If pro-Beijingers alone stand for election it is cause for celebration at the health, vibrancy and openness of HK democracy, according to some of the driveling op ed printed in the SCMP today.

  4. gweipo says:

    Love the Villa-Lobos’s Bachianas Brasileiras No 5. And Macau occasionally has some really good Brazilian artists in town who are well worth the trip across the pond for.

    In SG the carrefour has similar safes at a similar price – wonder who has the master key?!

  5. Real Tax Payer says:

    @ Mary Hinge :

    I do like your point 3 !

    Since everything our govt spends comes from tax -payers like me, I would much rather have the govt spend MY money on by-elections / referendums where I CAN vote ( no matter how sill the pro-democrats are to call such elections , and let’s face it they often are very silly) than have them spend money on even sillier elections where I can NOT vote.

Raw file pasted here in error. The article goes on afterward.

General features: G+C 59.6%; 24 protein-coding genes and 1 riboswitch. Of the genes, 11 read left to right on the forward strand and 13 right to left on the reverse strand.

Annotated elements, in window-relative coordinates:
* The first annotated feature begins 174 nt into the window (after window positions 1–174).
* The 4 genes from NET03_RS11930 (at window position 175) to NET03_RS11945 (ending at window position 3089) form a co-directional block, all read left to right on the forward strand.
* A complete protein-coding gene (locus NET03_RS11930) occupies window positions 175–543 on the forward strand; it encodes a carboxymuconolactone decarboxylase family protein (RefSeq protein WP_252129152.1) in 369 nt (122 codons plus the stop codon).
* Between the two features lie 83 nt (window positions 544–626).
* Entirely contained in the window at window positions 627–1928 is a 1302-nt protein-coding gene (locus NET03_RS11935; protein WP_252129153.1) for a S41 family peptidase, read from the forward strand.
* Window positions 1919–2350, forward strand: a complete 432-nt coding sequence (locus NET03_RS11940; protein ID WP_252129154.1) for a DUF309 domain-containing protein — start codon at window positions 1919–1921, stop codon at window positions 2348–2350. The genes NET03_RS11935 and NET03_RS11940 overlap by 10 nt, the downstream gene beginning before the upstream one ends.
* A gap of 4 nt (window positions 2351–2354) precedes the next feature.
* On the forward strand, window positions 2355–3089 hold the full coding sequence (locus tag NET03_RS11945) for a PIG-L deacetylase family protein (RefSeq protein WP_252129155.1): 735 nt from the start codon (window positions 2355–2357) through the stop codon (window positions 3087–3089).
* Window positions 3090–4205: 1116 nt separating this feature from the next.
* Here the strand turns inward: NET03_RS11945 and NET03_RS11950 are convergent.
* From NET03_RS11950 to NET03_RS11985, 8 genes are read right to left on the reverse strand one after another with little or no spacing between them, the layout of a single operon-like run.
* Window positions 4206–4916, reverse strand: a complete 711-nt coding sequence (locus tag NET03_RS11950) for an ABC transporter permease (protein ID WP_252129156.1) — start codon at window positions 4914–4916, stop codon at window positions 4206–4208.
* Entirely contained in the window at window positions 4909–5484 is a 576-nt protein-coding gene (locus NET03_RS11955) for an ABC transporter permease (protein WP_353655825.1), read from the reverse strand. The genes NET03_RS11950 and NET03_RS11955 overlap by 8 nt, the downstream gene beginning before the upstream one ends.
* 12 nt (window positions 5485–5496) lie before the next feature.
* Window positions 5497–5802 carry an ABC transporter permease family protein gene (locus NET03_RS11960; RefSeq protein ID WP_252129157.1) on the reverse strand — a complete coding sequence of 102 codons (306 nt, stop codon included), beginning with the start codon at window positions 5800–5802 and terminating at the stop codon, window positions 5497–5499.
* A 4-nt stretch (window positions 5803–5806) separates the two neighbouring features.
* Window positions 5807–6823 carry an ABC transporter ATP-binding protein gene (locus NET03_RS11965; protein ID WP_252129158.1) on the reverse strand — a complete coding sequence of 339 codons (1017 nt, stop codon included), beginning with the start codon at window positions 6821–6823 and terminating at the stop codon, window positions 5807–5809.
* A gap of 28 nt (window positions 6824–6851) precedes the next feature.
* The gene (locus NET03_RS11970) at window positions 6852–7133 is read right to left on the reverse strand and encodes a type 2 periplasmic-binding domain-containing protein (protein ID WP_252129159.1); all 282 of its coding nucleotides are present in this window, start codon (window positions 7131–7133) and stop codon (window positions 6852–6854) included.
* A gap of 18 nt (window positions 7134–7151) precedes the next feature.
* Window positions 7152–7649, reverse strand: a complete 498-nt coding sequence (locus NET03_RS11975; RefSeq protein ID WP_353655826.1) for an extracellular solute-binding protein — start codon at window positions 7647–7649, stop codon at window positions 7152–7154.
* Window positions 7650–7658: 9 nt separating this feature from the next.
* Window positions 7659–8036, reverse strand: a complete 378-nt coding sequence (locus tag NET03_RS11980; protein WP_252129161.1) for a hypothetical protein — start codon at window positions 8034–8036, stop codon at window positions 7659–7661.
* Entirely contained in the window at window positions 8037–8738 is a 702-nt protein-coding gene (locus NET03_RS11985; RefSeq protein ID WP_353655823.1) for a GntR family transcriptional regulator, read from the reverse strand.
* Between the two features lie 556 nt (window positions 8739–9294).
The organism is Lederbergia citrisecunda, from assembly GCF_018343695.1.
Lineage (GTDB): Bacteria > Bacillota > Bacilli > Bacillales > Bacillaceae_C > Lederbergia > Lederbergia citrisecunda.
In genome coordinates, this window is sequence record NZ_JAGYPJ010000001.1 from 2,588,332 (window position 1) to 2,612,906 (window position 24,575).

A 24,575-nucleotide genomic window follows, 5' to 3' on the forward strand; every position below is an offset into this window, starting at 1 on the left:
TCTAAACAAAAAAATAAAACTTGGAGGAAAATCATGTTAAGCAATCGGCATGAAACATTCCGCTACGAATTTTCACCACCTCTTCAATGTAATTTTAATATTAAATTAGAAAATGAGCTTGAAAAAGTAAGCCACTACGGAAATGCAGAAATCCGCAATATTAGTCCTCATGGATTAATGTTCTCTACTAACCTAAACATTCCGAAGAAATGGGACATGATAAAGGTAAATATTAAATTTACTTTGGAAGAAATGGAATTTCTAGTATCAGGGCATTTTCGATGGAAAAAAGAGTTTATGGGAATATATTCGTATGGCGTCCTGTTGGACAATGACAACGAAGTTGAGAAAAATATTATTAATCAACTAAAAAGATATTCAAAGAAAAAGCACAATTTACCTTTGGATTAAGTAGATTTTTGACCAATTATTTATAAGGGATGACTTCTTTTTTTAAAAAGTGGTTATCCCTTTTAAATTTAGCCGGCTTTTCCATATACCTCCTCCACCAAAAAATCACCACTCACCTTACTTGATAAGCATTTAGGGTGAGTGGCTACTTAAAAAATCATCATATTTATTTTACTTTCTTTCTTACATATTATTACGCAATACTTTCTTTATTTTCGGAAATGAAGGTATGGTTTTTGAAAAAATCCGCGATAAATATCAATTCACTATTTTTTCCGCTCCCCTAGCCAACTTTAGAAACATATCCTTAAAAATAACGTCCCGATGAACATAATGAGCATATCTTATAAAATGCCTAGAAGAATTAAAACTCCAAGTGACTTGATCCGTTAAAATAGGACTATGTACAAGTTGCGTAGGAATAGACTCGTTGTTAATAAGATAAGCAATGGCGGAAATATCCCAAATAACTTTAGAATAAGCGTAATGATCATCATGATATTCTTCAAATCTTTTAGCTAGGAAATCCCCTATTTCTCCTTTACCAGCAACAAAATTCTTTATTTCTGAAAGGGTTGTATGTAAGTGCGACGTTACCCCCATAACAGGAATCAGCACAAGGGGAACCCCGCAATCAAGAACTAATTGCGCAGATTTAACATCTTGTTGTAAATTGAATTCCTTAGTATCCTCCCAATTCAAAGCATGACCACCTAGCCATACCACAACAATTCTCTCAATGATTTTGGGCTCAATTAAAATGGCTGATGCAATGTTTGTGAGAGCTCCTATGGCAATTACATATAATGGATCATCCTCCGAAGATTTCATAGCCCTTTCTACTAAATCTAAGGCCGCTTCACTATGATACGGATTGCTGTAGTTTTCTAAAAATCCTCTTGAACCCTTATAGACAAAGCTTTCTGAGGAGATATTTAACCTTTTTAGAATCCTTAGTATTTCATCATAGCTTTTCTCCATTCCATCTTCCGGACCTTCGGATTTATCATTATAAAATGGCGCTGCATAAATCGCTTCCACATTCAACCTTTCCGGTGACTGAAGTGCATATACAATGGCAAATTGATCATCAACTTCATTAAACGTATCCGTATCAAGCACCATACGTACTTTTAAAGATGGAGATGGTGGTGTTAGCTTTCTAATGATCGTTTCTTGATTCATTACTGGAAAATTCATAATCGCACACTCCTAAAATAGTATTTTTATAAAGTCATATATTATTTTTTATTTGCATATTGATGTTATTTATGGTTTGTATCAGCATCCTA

Whatever happened to “no taxation without representation”?

    BTW: did anyone else read Michael Chugani today in the SCMP. Another excellent op-ed by him. Great stuff !

  6. Stephen says:


    Not to mention those grevious waste of tax payers money the FC “elections” Will David Li run unopposed in the banking constituency and the jailbird (with the awful combover) run unopposed in the financial services constituency ?

    Are the public demanding this loophole be plugged – yes for 20+ years and counting …